Your water heater
If you have a water heater that’s pushing 20 years old, please understand that you’re playing with fire when it comes to the water heater malfunctioning and sending water gushing throughout your home. Once a water heater reaches it’s shelf life, the chance for it leaking dramatically increase. Even with new water heaters, you should have them inspected once a year by a licensed plumber. You should also drain it once every 6 months so remove sediment that can cause it to corrode.
One note: If your water heater causes water damage and you file a claim, and your adjuster comes out and notices that it’s corroded and well beyond its useful lifespan, they may deny your claim!
Toilet supply lines
Picking up on a trend? The supply lines servicing your home’s plumbing systems undergo a lot of strain and pressure. Over time, they start to warp or crack under that unrelenting pressure. Eventually, they fail completely and cause a massive amount of water damage in your home. Luckily, you can replace these lines every few years for just a few dollars! So make sure to inspect your toilet supply lines as well as the supply lines servicing any sink in your home to make sure they’re in good working order and replace them if you see any signs of wear and tear!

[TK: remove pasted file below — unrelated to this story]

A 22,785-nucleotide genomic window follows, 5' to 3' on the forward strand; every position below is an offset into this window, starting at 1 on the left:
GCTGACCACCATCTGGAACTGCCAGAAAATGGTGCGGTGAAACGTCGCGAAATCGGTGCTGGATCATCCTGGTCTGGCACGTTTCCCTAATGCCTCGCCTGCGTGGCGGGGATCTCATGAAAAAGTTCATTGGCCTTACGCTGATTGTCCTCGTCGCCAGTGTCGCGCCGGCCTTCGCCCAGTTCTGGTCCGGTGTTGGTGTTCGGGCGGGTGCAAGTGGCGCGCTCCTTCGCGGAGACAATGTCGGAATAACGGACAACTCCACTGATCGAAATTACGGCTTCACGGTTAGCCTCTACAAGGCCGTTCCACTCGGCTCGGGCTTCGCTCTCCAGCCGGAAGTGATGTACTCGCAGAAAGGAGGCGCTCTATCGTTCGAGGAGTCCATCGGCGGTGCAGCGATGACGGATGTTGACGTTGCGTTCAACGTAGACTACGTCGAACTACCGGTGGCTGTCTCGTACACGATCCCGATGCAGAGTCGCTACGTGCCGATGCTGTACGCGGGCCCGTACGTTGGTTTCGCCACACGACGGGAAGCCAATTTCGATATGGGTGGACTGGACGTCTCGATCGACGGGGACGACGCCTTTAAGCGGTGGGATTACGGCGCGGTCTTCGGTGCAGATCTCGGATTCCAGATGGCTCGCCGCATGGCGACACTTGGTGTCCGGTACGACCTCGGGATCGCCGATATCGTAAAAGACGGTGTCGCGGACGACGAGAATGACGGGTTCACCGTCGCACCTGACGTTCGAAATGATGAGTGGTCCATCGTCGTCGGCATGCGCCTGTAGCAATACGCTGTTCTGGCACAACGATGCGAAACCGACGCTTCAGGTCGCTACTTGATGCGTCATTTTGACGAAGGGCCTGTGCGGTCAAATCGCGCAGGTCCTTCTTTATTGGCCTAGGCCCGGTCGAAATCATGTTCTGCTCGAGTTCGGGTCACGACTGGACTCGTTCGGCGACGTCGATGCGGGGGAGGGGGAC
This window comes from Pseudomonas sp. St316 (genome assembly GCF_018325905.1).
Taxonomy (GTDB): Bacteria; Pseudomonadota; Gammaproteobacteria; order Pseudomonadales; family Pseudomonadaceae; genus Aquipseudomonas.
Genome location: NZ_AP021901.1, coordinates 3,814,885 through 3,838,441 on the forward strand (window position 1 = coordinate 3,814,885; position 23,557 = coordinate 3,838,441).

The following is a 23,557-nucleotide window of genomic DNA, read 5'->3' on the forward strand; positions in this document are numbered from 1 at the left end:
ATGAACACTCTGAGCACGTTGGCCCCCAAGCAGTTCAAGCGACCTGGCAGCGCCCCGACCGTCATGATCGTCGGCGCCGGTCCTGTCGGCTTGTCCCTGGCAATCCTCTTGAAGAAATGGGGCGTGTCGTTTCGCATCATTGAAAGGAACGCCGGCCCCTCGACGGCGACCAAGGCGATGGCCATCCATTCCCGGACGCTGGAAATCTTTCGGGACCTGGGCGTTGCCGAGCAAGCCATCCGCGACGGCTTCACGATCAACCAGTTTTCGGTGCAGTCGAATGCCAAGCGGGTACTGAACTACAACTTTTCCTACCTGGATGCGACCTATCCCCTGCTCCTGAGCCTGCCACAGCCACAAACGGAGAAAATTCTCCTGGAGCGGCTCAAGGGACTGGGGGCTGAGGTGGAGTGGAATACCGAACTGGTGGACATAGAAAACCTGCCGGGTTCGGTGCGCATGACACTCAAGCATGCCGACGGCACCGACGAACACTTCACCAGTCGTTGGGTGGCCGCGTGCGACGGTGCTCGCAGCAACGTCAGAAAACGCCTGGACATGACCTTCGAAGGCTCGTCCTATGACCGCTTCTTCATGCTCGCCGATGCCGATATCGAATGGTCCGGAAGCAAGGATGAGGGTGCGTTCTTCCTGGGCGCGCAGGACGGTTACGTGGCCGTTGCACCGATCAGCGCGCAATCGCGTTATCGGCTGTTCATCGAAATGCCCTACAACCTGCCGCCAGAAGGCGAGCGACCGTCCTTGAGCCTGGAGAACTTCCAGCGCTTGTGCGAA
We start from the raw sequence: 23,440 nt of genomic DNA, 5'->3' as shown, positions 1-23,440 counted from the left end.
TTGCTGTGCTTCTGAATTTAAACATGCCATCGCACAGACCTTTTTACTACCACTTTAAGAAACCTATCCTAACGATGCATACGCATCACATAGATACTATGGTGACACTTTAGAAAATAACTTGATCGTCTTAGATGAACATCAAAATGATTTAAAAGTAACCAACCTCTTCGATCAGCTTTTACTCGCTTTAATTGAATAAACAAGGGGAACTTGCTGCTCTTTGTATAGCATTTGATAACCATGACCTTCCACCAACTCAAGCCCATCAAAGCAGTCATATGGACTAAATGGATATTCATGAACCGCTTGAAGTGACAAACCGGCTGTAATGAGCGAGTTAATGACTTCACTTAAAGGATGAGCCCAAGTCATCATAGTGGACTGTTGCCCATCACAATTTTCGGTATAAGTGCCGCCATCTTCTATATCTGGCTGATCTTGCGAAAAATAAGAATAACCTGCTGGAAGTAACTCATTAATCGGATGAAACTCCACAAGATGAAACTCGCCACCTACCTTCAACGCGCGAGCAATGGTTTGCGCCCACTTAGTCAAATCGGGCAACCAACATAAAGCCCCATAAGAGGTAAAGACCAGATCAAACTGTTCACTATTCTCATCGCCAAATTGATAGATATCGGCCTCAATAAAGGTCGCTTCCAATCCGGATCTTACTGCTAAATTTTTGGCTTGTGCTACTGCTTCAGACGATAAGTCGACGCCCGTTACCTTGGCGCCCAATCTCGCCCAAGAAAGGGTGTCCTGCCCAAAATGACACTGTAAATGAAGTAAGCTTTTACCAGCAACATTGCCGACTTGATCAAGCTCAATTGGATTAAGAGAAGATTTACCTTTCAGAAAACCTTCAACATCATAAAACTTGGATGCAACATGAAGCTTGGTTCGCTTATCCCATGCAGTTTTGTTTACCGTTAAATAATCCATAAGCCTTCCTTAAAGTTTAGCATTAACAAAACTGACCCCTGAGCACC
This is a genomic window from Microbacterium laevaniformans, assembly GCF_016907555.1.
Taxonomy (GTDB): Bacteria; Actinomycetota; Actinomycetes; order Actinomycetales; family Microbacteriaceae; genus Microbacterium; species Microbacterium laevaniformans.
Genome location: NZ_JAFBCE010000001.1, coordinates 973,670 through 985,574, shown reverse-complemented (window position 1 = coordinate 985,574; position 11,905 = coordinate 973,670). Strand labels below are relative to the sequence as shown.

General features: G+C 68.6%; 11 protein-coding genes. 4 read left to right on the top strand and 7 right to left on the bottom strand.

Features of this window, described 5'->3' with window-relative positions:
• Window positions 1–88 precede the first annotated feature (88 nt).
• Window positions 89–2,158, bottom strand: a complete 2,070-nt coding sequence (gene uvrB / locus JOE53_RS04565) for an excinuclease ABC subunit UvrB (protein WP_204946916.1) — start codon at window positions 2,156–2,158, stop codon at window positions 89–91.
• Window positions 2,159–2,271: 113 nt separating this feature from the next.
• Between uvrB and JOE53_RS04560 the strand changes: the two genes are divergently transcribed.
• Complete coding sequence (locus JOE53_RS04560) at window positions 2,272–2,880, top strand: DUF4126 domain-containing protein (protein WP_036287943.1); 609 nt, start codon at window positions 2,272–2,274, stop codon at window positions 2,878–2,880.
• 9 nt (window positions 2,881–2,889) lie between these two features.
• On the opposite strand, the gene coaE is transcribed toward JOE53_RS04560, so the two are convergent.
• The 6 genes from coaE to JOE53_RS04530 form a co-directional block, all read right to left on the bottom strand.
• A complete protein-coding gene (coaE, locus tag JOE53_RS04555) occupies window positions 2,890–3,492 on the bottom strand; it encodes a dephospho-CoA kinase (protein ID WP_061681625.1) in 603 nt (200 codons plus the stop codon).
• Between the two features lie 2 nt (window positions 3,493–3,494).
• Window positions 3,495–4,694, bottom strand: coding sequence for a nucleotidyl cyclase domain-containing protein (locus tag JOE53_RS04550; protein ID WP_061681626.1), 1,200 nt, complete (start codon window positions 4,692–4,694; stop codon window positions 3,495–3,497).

Protecting your home against flooding damage from heavy rains
If you don’t have flood insurance, it’s especially important that you take every precaution possible to prevent outside water from coming into your home. Why? Because these types of water damage emergencies aren’t covered by your homeowners insurance. When heavy storms roll in, it can often overwhelm homes…especially those with crawlspaces and basements. So follow the steps below to protect your property from flooding due to heavy rainfall!
Inspect, repair, and clean your gutters & downspouts